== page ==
In Part 1 of this introduction, I presented the first fugue in the collection, a two-voice fugue at the octave for solo guitar. Now we fast forward to the final piece, which is a five-part Ricercare for Orchestra. The three and four part fugues have yet to be composed, though I think the three-voice one should be relatively straight forward. Not sure about the four-voice fugue yet, as I can see how there could be some problems working it through.
Here is the audio file for the Ricercare for Orchestra.
Again, this is a CD-quality AIFF file, so you'll need to have QuickTime activated in your browser, and I suggest opening another tab for the audio so you can follow the score while you listen.
Since the soundfonts are just a convenience for composing and orchestrating within Encore for me, I do put up with some obvious limitations: The woodwinds and brass I chose are all solo instrument sounds, so there are no tutti sections, and the muted strings were not available either, so they are un-muted throughout. This is a tad annoying, as I can't wait to hear the combination of soli winds with muted strings that I start out with here. I hear it in my head as being very etherial and subtly menacing, due to the chromatic nature of the subject.
The score is a MIDI score of my own devising, so it is in concert pitch, and the wind and brass choirs are just reflections of the strings. That means there are 15 channels used, with the sixteenth still available for percussion (I have some definite ideas there, but I'm not ready to include them in the score or sound file yet). Another sound font issue is that there is no piccolo trumpet available to me, so I used a very high and pinched-sounding jazz trumpet timbre. It's not awful, but a properly played piccolo trumpet will sound more... "at home" up there in the stratosphere.
This page, then, is just the initial statement of the subject, which is five measures long, has the range of a minor ninth, and contains eleven of the twelve pitch classes. The only one missing is the Phrygian second degree of ra, which I save for the penultimate note at the very end of the piece.
Due to the highly chromatic nature of the subject, the answer must be real, and not tonal. So, here we have that real answer at the usual interval of a fifth above. This gives the exposition the feeling of rocking back and forth between tonic and dominant more than with a tonal answer, and I use this effect for every modulation in the piece, which only alternates between the tonic and dominant regions throughout. Let me point out again that the counter-answer starting in measure eight is the head of the answer in augmentation, which foreshadows all of the Musical Escher Morphs to come. I'll also note that Encore makes it very convenient to compress the MIDI dynamic range by specifying exactly and numerically what those should be (And I haven't put most of the dynamics in yet), but a few of the ">" accented notes stand out a bit more than I'd like, especially when the brass come in.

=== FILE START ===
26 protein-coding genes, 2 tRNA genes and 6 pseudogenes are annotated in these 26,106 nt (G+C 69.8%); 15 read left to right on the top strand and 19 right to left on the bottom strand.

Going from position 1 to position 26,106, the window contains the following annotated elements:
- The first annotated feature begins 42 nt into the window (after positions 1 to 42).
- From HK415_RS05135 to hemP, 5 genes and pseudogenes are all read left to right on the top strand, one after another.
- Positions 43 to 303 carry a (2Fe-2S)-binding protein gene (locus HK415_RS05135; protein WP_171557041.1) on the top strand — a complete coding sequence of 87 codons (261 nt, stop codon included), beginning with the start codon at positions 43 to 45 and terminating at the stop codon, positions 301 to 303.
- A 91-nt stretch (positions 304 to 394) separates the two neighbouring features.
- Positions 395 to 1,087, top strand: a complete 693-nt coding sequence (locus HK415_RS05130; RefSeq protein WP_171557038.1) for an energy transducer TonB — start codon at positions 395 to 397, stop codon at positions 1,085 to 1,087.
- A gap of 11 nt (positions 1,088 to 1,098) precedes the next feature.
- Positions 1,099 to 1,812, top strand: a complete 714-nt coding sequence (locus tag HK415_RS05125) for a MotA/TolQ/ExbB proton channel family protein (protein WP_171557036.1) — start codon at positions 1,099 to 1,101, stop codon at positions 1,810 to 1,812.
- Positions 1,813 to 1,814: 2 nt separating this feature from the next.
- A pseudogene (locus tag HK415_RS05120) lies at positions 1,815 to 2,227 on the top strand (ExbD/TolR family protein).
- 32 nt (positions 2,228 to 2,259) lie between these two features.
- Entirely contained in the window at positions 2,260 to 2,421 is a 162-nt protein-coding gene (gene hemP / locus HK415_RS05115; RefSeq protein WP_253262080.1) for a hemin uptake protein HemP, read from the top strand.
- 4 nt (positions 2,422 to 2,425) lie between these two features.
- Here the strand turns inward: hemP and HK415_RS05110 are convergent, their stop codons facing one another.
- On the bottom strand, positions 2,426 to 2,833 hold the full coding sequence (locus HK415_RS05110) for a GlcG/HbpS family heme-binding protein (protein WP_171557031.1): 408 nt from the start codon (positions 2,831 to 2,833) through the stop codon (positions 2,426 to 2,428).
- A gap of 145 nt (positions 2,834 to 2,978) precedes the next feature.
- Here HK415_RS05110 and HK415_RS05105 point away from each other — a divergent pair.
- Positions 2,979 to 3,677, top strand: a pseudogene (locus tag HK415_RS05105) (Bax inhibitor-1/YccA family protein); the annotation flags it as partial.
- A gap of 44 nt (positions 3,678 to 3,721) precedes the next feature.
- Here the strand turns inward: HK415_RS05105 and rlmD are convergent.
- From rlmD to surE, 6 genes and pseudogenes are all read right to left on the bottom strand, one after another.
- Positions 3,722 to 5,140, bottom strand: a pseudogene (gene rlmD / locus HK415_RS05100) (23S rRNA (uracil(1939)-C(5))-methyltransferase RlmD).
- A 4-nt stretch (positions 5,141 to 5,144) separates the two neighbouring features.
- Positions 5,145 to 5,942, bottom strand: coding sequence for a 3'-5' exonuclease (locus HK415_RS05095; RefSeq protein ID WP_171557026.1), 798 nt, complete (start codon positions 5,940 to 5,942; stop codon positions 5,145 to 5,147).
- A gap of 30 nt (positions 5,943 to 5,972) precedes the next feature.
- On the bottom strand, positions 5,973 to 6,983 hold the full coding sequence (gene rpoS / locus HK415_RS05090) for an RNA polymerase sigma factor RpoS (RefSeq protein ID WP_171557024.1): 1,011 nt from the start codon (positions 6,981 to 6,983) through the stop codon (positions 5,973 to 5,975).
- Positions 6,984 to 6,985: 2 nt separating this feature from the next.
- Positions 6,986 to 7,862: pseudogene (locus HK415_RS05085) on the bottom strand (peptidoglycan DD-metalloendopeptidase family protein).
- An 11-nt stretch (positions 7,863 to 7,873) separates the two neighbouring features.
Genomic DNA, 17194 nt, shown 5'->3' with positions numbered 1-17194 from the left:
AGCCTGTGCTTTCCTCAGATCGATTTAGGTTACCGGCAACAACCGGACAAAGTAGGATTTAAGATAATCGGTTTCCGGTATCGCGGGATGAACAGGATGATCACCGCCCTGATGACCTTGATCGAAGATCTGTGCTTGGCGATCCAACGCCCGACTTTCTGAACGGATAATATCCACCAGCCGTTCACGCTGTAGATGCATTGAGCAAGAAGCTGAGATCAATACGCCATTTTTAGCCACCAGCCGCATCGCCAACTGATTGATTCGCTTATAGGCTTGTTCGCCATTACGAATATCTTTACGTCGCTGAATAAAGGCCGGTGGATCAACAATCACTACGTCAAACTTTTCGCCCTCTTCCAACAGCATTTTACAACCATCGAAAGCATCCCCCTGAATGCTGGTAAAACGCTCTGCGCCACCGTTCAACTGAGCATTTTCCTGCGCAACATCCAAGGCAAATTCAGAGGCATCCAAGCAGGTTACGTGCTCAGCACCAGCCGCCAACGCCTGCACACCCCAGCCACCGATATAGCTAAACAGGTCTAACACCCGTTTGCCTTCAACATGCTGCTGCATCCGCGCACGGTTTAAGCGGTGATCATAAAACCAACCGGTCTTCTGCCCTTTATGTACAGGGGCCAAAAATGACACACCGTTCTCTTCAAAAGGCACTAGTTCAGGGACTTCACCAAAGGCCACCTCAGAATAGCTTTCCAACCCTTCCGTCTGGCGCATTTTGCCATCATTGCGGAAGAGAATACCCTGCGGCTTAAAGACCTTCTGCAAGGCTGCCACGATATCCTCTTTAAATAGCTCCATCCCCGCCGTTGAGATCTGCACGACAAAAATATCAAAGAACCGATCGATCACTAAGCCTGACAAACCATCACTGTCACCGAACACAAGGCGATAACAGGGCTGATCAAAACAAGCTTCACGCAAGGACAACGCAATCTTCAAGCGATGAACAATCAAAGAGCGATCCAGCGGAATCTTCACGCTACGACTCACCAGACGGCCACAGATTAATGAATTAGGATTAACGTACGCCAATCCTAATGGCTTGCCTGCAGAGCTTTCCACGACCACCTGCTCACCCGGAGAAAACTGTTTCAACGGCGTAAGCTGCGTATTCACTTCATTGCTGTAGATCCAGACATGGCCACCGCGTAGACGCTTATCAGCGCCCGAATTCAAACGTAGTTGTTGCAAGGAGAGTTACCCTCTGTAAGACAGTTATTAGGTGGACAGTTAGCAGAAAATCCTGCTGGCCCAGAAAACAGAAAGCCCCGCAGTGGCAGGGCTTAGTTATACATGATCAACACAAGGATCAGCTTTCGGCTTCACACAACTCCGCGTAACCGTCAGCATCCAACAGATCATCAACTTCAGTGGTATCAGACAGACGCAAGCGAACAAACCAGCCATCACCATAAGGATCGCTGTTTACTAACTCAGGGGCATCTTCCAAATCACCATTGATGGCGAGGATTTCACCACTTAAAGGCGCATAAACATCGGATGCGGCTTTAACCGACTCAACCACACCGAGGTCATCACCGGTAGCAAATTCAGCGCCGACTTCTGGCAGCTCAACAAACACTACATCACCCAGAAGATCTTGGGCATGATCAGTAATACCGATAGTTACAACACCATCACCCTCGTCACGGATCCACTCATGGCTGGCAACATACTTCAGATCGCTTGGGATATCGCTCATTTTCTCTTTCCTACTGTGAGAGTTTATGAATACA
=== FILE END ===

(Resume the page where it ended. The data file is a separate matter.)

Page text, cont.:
Back to the tonic for the third thematic entrance, and now you can see how ascetic my style is these days: Lots of slow movement in the accompaniment - nothing shorter than a quarter note - and I don't worry about achieving an even cumulative rhythm, because I find that gets boring. Far superior to devise the rhythms of the parts subtly, so the cumulative effect is interesting, but not busy.
Here we get a version of the episode - and I mean, the episode, as this is the only one, along with different contrapuntal inversions and voice numbers, in the entire piece - within the exposition. This is unusual, but there is no way to execute a dominant region answer at sixteen: The episode is necessary to set up the next entrance of the real answer at twenty. I devised this subject back in 2003, and had the concluding five-voice perpetual canon done by 2006, and then it sat around like that for seven years until I finally came up with this episode to get the exposition done. That was a good day! And then, the middle entries came together within a couple of months in 2013. These delayed gratification payoffs - a genuine jackpot, in this case - make composing the most interesting and rewarding of all human endeavors, in my estimation.
The high note of the entire piece comes in the second real answer here, which is the c-natural in measure twenty-one. At the beginning of the five-part perpetual canon that is the recapitulation of the piece, this statement is back on the tonic, so this piece is basically a 5, 4, 3, 2, 1, in Schenkerian terms (Not that I put much stock in his theories). This is not normative, obviously, as the most natural position for a pitch climax in a piece would be 2/3 of the way through. 2/3 of the exposition is, however, 19.33 measures, so that's another picture frame through which to view it. The bottom line is, the pitch climax can be the first note, or the last note, or any note in between (Or, there can be no explicit pitch climax at all). You just need to have compelling musical logic to support wherever you put it... or don't (The two-voice fugue for guitar has no unique pitch climax, for example).
Here at twenty-five, we get the final subject statement back on the tonic level, and the five-part texture is complete. Note how spare and reserved my accompaniment style is here. This texture owes much more to Palestrina than Bach, and the harmony is very deep with modal effects, just spicily seasoned by the chromatic subject. Just magnificent, if I do say so myself. So, the exposition is a mighty twenty-nine measures long.